Monday, January 31, 2000
The Hurricane / ***1/2 (1999)
If the 1940s were catastrophic for those involved with war, then the 1960s were something else entirely for African Americans. Here was a period of massively rotten extents for American society, a time when racism was at an all-time high, and respect was seldom given to those because of the color of their skin. Even the few who achieved success in this time period were eventually turned over to the ridiculous intolerance: Martin Luther King, a powerful figure who had the courage to stand up for the rights of his people, was assassinated in 1968; and Rosa Parks, an African American woman who refused to give up her seat on a bus for a white person, was arrested. Another one of these incidents, perhaps the most compelling, is the life of famed boxer Rubin Carter, who won several championships, but was convicted of murders that he did not commit. Faux evidence produced by the police department and sheer hatred were the only reasons he went to jail, really. But as Denzel Washinton, the man who plays Carter, says to a visitor, "hate put me in prison. Love's gonna bust me out."
Of course, movies about painful incidents like these tend to over-dramatize the facts. But what surprised me with "The Hurricane," as I sat and watched all of its circumstances unfold, was how quickly the story and its creditable vision absorbed me. Unlike the recent "Angela's Ashes," which trades in its heart for overdone studio sentiment, this is a history lesson that has much to say, speaks clearly, and leaves tears in the eyes of those who have heard the accounts. From the first minute until the last, director Norman Jewison's portrayal of this story is exhilarating, to say the least.
The picture essentially has two stories to tell; the first is obviously about Rubin "Hurricane" Carter. Already accustomed to the prejudice of his peers in society, Carter aspirated to turn himself into a human weapon. And that's exactly what he did, too--years of hard work and effort paid off when he was able to crawl into the ring with a heavyweight, and take him down almost effortlessly. Now we understand where he gets his nickname.
The second story requires the more practical observation from the audience, because many already know about the first. When Carter has already been sent to jail for crimes that he is obviously innocent of, a teen named Lesra living in Toronto with three Canadian roommates picks up the boxers autobiography, "The 16th Round," and is suddenly in awe of his story. Soon he has initiated contact with him behind bars, and frequent visits between the two provoke a solid friendship. But Lesra is confident that his "role model," so to speak, is innocent, and thus begins a hard and complex investigation of his own of how the justice system responded to his case, and whether or not simple bigotry played an important role in the jury's decision. The situation becomes so complicated that, amazingly, all four roommates move down towards the prison to help rally up some evidence to turn this case back over to the courts for reconsideration.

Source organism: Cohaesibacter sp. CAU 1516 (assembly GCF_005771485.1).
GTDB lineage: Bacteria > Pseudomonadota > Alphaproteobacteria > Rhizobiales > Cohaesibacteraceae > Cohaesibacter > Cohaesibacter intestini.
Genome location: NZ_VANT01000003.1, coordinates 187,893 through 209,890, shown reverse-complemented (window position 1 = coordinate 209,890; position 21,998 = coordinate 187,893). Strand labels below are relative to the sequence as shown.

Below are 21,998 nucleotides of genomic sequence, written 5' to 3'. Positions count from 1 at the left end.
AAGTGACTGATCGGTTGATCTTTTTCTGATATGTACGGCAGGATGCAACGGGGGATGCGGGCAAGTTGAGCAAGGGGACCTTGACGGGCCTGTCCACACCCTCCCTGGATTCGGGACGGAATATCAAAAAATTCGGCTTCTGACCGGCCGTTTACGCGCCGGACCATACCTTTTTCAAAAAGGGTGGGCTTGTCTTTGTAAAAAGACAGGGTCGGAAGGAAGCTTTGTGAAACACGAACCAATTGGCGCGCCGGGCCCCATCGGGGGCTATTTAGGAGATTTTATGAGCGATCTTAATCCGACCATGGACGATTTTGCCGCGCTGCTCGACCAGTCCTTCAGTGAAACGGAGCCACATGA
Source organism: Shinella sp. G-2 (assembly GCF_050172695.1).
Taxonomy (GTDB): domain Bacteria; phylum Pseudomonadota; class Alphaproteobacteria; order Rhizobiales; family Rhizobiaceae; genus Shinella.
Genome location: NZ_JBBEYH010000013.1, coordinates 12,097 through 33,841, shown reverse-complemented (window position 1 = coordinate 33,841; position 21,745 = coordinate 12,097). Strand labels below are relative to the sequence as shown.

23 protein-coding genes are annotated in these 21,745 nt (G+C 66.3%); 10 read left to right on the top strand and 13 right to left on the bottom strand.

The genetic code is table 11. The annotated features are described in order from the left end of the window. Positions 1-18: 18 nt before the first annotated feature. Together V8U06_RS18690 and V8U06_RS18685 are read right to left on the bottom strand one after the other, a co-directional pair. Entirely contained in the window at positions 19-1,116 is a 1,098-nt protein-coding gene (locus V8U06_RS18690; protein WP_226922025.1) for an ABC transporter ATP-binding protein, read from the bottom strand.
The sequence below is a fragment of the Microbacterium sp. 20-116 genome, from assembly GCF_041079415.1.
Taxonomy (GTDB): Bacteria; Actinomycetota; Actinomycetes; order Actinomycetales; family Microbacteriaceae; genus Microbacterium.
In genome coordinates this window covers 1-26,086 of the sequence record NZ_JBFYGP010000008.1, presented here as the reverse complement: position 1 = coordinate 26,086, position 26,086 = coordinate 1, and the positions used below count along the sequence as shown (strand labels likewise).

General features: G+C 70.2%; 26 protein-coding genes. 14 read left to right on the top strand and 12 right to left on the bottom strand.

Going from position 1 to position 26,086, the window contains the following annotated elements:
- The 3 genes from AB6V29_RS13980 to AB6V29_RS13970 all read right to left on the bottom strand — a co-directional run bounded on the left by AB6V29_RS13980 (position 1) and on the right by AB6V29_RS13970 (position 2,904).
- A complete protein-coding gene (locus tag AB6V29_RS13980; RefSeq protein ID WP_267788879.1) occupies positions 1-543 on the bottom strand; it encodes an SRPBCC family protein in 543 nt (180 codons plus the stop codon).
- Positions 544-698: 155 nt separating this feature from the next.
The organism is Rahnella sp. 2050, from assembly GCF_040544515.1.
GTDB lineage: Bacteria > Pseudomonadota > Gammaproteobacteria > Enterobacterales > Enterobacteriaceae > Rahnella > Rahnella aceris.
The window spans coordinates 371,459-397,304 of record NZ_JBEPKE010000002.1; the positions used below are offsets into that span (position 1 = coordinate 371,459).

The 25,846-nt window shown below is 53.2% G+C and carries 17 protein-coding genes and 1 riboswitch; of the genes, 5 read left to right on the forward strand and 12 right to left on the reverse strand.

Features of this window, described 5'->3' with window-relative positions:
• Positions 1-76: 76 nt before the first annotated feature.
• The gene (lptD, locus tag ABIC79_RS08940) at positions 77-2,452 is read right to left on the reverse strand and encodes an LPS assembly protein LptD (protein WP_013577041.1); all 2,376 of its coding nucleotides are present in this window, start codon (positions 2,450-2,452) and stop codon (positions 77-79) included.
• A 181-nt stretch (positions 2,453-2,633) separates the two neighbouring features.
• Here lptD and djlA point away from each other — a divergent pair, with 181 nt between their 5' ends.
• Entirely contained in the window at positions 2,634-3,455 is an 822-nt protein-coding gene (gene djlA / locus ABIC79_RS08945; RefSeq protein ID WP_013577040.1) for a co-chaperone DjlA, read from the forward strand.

As far as the specifics go, I'm not very conversant with this material. But the themes and ordeals that these characters experience are far from unrecognizable, so the premise, at least for me, contains some familiar elements to help justify the story. One of the most plausible aspects of the picture is the direct approach Jewison takes with the substance; instead of making circles before eventually honing in on the target, he keeps the focus directly on Carter, who starts out a confident man, but loses his will to fight when the law has turned against him. The portrayal's other distinctive asset comes from Denzel Washington himself, who conveys hordes of emotion as his character's life withers away behind bars. Outside prison, the man is merely adequate; it really takes the tension of the prospect of spending life in jail to kick up his ambitions. This performance may put him in the running for an Oscar nod.
The film is well presented in almost every aspect, from its dramatic stability to its photographic distinction and, ultimately, to its well-devised script. The only flaw here, and perhaps most grievous, is the use of flashbacks--they are certainly necessary to tell the massive story, but some are oddly paced and a bit unexpected at times. Yet it is hard to even feel the slightest frustration towards them, because they are given a translucent focus to help tie up any loose ends. Plus, the black-and-white imagery, often used in movies with flashbacks (a la "American History X") is enough to recommend almost any movie, not matter how massive the quibbles.
See "The Hurricane" for yourself, not just because someone else suggests it. This is a moving, extraordinary work that has something to say to everyone who lays eyes on it. The message will be different for several people, but you cannot ignore the truth no matter how one responds: here is a movie, finally, about real messages and real problems, spurred by an aspect in our nation's history that will forever be remembered as a disgrace to humanity.
Written by DAVID KEYES
Drama (US); 1999; Rated R; 125 Minutes
Denzel Washington: Rubin 'Hurricane' Carter
Vicellous Reon Shannon: Lesra
Deborah Unger: Lisa Peters
Liev Schreiber: Sam Chaiton
John Hannah: Terry Swinton
Dan Hedaya: Det. Vincent Della Pesca
Produced by Marc Abraham, Irving Azoff, Armyan Bernstein, Thomas A. Bliss, Suzann Ellis, Jon J. Jashni, Michael Jewison, Norman Jewison, John Ketcham, Rudy Langlais, Tom Rosenberg and William Teitler; Directed by Norman Jewison; Screenwritten by Armyan Bernstein and Dan Gordon; based on the novels "Lazarus And The Hurricane" by Sam Caiton and Terry Swinton, and "The 16th Round" by Rubin 'Hurricane' Carter